Dial Train: Like the Gear Train, transmits regulated, equally metered energy from the balance wheel to the hands.

Escapement: Is the regulator, taking energy from the mainspring through the gear train and projecting it out into equal parts.

Gear Train: Through a series of small gears, stored energy is transmitted from the main spring to the escapement.

Jewels: Synthetic rubies are used at points of high friction, such as a gear that is in constant motion. Rubies are extremely hard and absorb heat, which makes them excellent at reducing metal-to-metal friction and wear, which improves performance and accuracy.

Mainspring: Thin metal ribbon which stores the kinetic energy to power the movement. The coil-shaped spring gets tighter with each twist of the crown.

Rotor: Only present in the Automatic Movement, connected by a series of gears to the mainspring, as it rotates it winds the mainspring. This semi-circle shaped metal weight is attached to the movement and can rotate freely in 360 degree moves, equipped to disengage when the mainspring is full wound.


How Do They Work?
  1. Manual: Crown rotation winds the mainspring, causing it to store kinetic energy. Automatic: Natural wrist movement turns the oscillating rotor, which sends kinetic energy to the mainspring.
  2. The gear train transfers energy to the escapement which is metered out into regulated parts.
  3. The balance wheel uses the regulated energy to oscillate at a constant rate and works the same way as a pendulum. The dial train transfers energy to the hands at a regular interval of beats. The hands move forward.
  4. Every certain number of beats, the dial train transfers the energy to the hands of the watch.


Quartz Movement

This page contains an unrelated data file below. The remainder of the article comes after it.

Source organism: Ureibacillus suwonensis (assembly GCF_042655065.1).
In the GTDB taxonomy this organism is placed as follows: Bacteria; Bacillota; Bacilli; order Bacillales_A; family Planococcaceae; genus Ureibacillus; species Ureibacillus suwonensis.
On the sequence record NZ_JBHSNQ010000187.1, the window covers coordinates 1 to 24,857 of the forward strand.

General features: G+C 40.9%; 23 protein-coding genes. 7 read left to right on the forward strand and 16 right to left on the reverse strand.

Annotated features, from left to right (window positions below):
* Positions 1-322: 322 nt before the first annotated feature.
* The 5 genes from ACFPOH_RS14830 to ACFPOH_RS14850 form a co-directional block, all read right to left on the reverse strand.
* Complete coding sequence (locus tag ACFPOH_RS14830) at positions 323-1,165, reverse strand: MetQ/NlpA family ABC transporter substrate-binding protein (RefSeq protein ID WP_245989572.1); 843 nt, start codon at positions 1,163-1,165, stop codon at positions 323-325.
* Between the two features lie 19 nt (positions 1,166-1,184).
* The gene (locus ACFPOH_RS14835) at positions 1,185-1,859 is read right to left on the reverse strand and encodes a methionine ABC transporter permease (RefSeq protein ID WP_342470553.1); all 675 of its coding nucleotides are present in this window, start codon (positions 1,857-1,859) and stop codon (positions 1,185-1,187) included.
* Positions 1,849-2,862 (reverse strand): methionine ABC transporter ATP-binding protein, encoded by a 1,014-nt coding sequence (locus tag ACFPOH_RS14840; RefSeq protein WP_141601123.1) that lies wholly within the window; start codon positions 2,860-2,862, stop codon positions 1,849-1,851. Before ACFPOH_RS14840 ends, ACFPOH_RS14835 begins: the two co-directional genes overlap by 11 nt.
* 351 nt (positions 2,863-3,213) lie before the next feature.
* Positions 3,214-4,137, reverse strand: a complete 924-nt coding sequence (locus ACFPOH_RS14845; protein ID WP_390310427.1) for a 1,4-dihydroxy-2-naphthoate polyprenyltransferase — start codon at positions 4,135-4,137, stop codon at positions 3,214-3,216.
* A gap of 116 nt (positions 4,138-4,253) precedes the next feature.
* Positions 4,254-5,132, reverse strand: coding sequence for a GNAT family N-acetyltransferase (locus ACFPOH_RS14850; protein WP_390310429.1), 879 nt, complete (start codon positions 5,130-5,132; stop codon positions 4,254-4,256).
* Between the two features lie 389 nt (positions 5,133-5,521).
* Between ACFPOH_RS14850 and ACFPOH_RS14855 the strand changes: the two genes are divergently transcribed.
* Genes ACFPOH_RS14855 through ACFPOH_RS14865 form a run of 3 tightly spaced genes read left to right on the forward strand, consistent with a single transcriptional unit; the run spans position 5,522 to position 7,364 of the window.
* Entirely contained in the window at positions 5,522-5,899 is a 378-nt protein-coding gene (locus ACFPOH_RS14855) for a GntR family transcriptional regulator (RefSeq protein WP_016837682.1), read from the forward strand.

A quartz movement makes us of a synthetic quartz crystal, known as an “oscillator,” that uses a battery to provide vibrations via electricity and does not need winding. A seconds hand that ticks rather than a “sweeping” motion, is indicative of a quartz movement.


Typical Components of the Quartz Movement

Battery: Ensure you remove or replace a dead battery as quickly as possible, as leaking acid can damage the movement.

Integrated Circuit: Carrier of the electrical charge.

Quartz Crystal: Performs the same function as the balance wheel on a mechanical watch.

Stepping Motor: Converts electrical impulses into mechanical power.

Dial Train: Functions just like the dial train found on a mechanical movement.


How Do They Work
  1. An electric current is carried from the battery through a small piece of quartz crystal via the integrated circuit.
  2. This causes the crystal to vibrate 32,768 times per second. These vibrations are sent via the integrated circuit to the stepping motor.The stepping motor measures these vibrations and converts them into one pulse every second.
  3. The pulse drives the dial train which then moves the hands on the watch.


Please do get in touch should you have any queries or maybe you have a timepiece you would like to have valued.

We would love to hear from you.

Call us on 0207 431 9445 or get in touch via email at